In the late 1960s and 1970s, the lesbian feminist movement and the no-fault divorce revolution transformed the lives of wives who desired women. Women could now choose to divorce their husbands in order to lead openly lesbian or bisexual lives; increasingly, however, these women were confronted by hostile state discrimination, typically in legal battles over child custody. Well into the 1980s, many women remained ambivalent about divorce and resistant to labeling themselves as lesbian, therefore complicating a simple interpretation of their lives and relationship choices. By revealing the extent to which marriage has historically permitted space for wives’ relationships with other women, Her Neighbor’s Wife calls into question the presumed straightness of traditional American marriage.
For the complete article and talk see here.
“Sex in an Old Regime City: Young Workers and Intimacy in France, 1660-1789”
Our ideas about the long histories of young couples’ relationships and women’s efforts to manage their reproductive health are often premised on the notion of a powerful sexual double standard. In Sex in an Old Regime City (Oxford University Press, 2020), Julie Hardwick offers a major reframing of the history of young people’s intimacy. Based on legal records from the city of Lyon, Hardwick uncovers the relationships of young workers before marriage and after pregnancy occurred, even if marriage did not follow, and finds that communities treated these occurrences without stigmatizing or moralizing. She finds a hidden world of strategies young couples enacted when they faced an untimely pregnancy. If they could not or would not marry, they sometimes tried to terminate pregnancies, to make the newborn go away by a variety of measures, or to charge the infant to local welfare institutions. Far from being isolated, couples drew on the resources of local communities and networks. Clerics, midwives, wet nurses, landladies, lawyers, parents, and male partners in and outside the city offered pragmatic, sympathetic ways to help young, unmarried pregnant women deal with their situations and hold young men responsible for the reproductive consequences of their sexual activity. This was not merely emotional work; those involved were financially compensated. These support systems ensured that the women could resume their jobs and usually marry later, without long-term costs. In doing so, communities managed and minimized the disruptions and consequences even of cases of abandonment and unprosecuted infanticide.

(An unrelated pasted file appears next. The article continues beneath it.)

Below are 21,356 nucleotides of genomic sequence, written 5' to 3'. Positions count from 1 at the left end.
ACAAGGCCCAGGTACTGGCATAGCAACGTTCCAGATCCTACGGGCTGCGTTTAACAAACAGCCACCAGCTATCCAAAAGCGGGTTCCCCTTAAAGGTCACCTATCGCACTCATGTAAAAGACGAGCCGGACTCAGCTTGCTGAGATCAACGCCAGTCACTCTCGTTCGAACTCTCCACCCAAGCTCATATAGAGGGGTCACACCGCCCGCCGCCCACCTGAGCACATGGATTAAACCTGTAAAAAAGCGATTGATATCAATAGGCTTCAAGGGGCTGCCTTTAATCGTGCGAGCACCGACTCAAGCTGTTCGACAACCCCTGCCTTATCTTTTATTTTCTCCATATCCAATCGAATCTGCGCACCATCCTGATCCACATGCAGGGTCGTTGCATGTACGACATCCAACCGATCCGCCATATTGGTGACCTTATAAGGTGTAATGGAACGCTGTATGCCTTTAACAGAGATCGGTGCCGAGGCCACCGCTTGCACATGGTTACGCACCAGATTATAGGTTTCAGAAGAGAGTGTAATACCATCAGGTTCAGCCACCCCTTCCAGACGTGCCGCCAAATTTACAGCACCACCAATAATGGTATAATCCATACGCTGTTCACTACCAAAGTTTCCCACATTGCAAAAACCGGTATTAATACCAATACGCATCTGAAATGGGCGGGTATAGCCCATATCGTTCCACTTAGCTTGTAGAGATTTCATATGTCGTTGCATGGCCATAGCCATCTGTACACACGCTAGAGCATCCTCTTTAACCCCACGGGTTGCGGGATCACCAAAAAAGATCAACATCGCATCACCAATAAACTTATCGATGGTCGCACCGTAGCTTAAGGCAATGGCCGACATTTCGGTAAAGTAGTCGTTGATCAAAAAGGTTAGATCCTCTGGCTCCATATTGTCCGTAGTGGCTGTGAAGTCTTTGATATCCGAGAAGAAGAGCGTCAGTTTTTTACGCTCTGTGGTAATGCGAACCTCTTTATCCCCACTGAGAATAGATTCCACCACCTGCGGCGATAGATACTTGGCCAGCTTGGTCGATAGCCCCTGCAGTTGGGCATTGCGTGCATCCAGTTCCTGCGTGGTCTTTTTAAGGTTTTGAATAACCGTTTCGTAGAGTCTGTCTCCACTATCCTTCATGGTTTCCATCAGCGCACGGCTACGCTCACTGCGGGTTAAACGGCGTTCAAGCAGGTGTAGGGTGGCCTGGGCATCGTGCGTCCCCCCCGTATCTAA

For the complete article and talk see here.